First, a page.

CAIRO, May 4, 2012 (AFP)
CAIRO, May 4, 2012 (AFP)
Thousands of anti-military protesters took to the streets in Cairo and Alexandria on Friday, days after bloody clashes near the defense ministry raised tensions ahead of landmark presidential elections.
In the capital, several thousand gathered in Tahrir Square and hundreds were in the Abassiya neighborhood near the defense ministry, despite stern warnings from the army.
Others carrying posters of demonstrators who died during last year’s uprising against president Hosni Mubarak made their way to Abbassiya, where army troops were stationed along barbed wire fences.
Friday’s protest comes just three weeks before the country’s first post-revolt presidential election, after which the ruling military is to hand power to civilian rule. But protesters say they fear the elections will be rigged in favor of a pro-military candidate. Others say they do not trust the ruling Supreme Council of the Armed Forces (SCAF) to fully hand power to civilian rule.
“We are here to end SCAF rule. We don’t trust them. SCAF is following Mubarak’s example, and we want to protect the revolution,” said Mohammed Badawi, a member of the Coalition of Revolution Youth, who came from the canal city of Ismailiya. Another protester from the Nile Delta city of Mansura, Ahmed Gamal, said he feared the upcoming elections will be “forged.”
“After the revolution, there should be an election committee with integrity. Instead they brought a corrupt one,” the 22-year-old told AFP. The protest comes two days after deadly clashes in the Abbassiya neighborhood which left at least nine people dead according to the health ministry, though field medics say more died.
On Wednesday, unknown attackers stormed a sit-in near the defense ministry by supporters of Salafist politician Hazem Abu Ismail, who was recently disqualified from the presidential race. In Abbassiya, protester Mohammed Eid unbuttons his shirt to reveal a pro-Abu Ismail T-shirt.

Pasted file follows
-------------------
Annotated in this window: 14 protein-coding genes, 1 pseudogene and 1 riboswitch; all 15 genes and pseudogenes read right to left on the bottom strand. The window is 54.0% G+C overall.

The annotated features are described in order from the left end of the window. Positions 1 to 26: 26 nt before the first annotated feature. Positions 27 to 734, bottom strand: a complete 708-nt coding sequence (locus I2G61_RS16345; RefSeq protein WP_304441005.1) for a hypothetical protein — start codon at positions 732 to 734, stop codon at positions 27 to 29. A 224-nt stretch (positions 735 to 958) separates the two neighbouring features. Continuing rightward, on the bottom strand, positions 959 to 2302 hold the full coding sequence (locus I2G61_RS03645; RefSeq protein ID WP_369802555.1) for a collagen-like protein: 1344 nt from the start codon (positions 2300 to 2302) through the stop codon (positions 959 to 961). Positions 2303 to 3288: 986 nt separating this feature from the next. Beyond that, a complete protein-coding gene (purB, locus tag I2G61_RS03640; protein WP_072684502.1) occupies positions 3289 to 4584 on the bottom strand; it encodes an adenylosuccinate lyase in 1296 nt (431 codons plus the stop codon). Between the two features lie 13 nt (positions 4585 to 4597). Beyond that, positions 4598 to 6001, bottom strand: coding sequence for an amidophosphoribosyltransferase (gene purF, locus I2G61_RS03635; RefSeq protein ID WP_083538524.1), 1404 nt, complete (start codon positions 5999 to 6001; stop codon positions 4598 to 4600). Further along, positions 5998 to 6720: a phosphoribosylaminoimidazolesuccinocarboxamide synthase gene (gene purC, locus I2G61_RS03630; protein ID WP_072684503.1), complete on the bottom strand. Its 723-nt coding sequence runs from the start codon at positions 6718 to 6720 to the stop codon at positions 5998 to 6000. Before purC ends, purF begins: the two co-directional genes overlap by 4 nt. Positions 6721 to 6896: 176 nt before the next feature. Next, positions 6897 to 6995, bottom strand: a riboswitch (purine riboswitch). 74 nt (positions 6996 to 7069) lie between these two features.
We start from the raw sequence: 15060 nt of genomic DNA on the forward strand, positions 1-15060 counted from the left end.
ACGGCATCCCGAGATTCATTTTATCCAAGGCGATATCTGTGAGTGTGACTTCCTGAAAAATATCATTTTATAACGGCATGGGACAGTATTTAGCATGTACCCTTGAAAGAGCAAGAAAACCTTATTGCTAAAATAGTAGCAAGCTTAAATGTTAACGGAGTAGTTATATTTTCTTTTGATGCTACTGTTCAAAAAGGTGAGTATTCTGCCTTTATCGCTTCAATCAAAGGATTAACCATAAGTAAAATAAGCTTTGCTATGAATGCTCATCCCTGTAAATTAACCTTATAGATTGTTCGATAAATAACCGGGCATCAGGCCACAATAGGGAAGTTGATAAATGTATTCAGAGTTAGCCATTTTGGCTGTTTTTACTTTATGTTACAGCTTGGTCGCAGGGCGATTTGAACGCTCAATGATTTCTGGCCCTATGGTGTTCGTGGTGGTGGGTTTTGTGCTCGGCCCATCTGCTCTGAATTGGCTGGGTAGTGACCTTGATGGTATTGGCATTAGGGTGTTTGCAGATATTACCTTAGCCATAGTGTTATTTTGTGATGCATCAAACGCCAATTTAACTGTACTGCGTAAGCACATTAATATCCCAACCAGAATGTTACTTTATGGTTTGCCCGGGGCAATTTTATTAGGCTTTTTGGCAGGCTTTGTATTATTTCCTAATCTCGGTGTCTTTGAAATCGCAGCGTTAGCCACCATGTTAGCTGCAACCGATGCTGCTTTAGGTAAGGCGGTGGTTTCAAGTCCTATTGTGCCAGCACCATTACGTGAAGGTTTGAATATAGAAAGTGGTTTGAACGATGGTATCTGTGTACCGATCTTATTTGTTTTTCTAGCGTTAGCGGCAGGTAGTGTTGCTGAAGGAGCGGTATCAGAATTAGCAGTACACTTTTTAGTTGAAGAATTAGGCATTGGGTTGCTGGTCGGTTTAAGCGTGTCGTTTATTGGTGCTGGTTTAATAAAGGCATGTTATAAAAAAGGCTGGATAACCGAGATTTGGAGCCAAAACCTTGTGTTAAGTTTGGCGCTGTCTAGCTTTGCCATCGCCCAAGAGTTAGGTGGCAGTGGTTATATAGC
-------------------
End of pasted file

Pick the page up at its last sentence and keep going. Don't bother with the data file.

“I’m not showing the T-shirt because it’s not about Abu Ismail anymore,” Eid told AFP. “Now it’s become about ending military rule and protecting the revolution that is not finished,” he said. Around 2,000 protesters gathered in central Alexandria, according to AFP photographer.
On Thursday, SCAF, which took power when Mubarak was ousted, vowed that this month’s presidential election will be fair and moved to assure the public it will hand over power on schedule but it also warned against any threat to the defense ministry.
“We are committed to fair elections 100 percent. We don’t have any candidates. All the candidates are respectable Egyptians,” said council member Major General Mohammed al-Assar.”
The responsibility, the duty, the law and the right to self-defense, as well as the honor of the military obligates members of the armed forces to defend the defense ministry and its military installations because they are a symbol of military honour and the prestige of the nation,” said General Mokhtar al-Mulla, another council member. “If anyone approaches its (installations), they should hold themselves responsible,” he warned.
Protests have been held regularly on Fridays as the fast-paced developments of the pre-election phase take twists and turns prompting protest and debate. The presidential election is scheduled for May 23 and 24 and a run off for June 16 and 17 if there is no outright winner in the first round. The military vowed it would hand over power to civilian rule before the end of June, or by May if there is a clear winner in the first round of presidential elections.